The war in Ukraine will bring down the profits of Serbian exporters and make it harder for our goods – SCC is preparing an analysis of the impact of the conflict on the Serbian economy

While the war in Ukraine is raging and no one knows how long it will last and what economic consequences it will produce globally, neither Serbian businessmen exporting to these markets, nor importers, can tell in which direction the situation will develop and in that sense they also expect the support of the state.

Thursday night, the Serbian Chamber of Commerce announced that it would establish a crisis headquarters and a call center to help Serbian business people doing business with Russia and Ukraine. The call center was established on Friday.

– The goal of the call center is to start placing all official information we have from Serbian state and international sources, from the World Trade Organization to European chambers and experiences of other countries, through that portal, and certainly SCC will come out with an analysis of the effect on economy in case of imposition or non-imposition of sanctions against Russia by Serbia – advised Vesovic for our portal last week.

He estimated that due to the situation in Ukraine, all export sectors in Serbia will be hit.

– The value of Serbian exports to the Russian Federation last year amounted to almost a billion dollars. 10% of our exports are apples and many large and small Serbian companies participate in it. At the same time, out of the 10 largest exporters to the Russian market, nine are from the EU – Vesovic reminded.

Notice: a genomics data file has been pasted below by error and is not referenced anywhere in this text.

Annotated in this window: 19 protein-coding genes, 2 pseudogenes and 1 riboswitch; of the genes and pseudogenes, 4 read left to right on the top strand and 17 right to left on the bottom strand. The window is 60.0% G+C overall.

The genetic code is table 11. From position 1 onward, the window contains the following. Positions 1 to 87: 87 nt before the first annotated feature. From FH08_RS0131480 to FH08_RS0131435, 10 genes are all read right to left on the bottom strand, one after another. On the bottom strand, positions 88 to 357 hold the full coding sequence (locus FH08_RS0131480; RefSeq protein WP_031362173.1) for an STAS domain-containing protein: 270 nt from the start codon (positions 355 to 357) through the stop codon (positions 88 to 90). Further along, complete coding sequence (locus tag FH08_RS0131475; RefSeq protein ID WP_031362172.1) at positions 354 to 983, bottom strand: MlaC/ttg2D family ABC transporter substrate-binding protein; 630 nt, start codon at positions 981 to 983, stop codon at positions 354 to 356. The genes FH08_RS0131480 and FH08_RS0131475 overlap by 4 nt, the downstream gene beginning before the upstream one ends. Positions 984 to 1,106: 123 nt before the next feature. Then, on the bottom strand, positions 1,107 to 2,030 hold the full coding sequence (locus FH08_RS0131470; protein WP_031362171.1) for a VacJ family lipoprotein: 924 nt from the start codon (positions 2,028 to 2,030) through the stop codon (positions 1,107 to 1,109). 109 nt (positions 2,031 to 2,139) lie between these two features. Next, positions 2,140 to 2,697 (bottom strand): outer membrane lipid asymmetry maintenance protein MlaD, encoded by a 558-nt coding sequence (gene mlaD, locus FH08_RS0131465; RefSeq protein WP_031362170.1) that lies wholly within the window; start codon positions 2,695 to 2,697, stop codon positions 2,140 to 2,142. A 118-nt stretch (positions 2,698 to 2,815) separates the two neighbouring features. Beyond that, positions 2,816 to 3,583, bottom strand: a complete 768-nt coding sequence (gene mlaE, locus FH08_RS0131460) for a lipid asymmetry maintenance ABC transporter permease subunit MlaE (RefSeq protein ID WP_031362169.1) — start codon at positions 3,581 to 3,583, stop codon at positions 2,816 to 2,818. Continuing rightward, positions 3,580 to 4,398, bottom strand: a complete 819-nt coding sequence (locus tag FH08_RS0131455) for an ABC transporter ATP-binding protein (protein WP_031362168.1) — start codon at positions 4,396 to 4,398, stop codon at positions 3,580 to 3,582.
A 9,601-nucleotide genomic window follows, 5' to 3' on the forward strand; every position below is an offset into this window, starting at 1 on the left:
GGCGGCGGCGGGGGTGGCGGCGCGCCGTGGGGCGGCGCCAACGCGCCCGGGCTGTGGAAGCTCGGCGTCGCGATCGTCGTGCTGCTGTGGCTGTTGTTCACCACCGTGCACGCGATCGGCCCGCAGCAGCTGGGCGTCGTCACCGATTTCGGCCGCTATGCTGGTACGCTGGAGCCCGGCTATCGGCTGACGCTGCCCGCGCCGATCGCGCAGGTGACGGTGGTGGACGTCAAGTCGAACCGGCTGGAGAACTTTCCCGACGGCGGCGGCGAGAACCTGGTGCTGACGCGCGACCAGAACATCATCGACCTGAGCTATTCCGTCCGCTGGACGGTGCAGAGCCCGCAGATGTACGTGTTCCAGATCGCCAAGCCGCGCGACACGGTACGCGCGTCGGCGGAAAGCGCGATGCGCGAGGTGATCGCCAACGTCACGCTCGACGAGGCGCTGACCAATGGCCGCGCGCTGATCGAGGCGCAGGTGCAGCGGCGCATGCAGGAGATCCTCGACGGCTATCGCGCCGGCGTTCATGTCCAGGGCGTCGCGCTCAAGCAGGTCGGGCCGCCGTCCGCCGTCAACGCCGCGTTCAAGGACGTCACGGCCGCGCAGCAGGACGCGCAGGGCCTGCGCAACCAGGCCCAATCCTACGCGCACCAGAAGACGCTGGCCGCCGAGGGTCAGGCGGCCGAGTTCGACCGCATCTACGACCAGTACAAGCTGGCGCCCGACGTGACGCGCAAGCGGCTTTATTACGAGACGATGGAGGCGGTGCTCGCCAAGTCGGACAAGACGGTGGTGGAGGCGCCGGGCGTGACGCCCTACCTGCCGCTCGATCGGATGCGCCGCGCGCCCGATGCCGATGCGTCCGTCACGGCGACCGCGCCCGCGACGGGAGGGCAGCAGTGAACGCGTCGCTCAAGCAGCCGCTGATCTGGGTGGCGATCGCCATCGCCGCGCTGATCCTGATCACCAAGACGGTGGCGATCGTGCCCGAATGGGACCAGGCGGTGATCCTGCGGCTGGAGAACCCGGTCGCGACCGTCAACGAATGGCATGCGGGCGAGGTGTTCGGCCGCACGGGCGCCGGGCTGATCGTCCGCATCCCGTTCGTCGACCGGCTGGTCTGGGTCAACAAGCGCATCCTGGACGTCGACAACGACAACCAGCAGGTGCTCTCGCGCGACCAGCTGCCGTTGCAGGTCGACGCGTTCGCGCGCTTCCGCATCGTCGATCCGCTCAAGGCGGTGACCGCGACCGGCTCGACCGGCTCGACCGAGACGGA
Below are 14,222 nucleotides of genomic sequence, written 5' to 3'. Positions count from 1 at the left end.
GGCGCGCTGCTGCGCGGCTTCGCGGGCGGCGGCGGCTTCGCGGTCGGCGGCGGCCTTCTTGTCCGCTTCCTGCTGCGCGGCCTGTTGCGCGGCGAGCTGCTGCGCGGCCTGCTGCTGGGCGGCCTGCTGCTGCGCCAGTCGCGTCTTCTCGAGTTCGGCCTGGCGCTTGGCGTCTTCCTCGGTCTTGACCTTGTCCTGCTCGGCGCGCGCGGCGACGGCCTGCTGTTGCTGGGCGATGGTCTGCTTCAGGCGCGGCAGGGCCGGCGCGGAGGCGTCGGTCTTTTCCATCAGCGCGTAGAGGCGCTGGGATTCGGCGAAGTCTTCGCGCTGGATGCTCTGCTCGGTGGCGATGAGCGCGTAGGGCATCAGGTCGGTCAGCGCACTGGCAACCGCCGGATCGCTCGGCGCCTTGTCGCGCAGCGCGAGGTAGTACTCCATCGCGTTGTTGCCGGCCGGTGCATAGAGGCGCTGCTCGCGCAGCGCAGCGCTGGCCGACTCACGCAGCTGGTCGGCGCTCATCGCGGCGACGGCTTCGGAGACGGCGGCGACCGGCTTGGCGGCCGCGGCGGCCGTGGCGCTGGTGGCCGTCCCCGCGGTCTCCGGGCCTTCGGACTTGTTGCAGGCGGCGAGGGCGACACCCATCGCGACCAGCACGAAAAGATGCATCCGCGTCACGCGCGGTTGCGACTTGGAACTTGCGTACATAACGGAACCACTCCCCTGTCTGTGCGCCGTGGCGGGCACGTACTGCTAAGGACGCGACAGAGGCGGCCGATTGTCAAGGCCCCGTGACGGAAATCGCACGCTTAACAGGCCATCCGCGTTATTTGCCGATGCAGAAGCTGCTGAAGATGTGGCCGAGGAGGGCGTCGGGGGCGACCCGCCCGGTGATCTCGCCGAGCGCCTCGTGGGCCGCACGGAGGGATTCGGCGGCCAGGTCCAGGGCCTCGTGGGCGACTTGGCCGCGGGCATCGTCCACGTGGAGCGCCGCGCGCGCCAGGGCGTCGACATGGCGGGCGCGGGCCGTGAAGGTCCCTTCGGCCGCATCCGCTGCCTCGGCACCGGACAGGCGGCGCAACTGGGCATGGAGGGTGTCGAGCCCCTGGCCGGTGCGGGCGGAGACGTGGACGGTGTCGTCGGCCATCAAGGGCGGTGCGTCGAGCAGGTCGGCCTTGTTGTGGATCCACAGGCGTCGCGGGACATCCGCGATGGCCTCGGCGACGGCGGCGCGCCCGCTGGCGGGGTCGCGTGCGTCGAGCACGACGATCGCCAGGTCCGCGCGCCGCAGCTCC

He added that last year’s export to Ukraine was worth USD 200m and that Serbia exports mineral and chemical fertilizers, floor coverings, rubber, paper and cardboard, acetic acid to that country.

– I do not believe that there will be problems, unless the Ukrainian economy stops – says Vesovic and adds that in the structure of imports from Ukraine, the import of steel ore, iron ore and concentrate is very important to us.

Decreased competitiveness and the problem of transport

According to him, one can expect an increase in prices and a decrease in the competitiveness of Serbian products on the Russian market, with an inevitable decline in exports.

– The biggest problem at the moment is large disruptions of financial flows and the fall of the ruble against the euro, which reduces the competitiveness of products pegged to the euro, and our export products are pegged to the euro, so if something costs 1,000 euros and it has a calculated profit of 10% or 5%, due to the change in the exchange rate, depending on how the deals are contracted, you have a serious problem that the price becomes noncompetitive when compared to the Russian product or the one that comes from a third market outside the EU – explains Vesovic.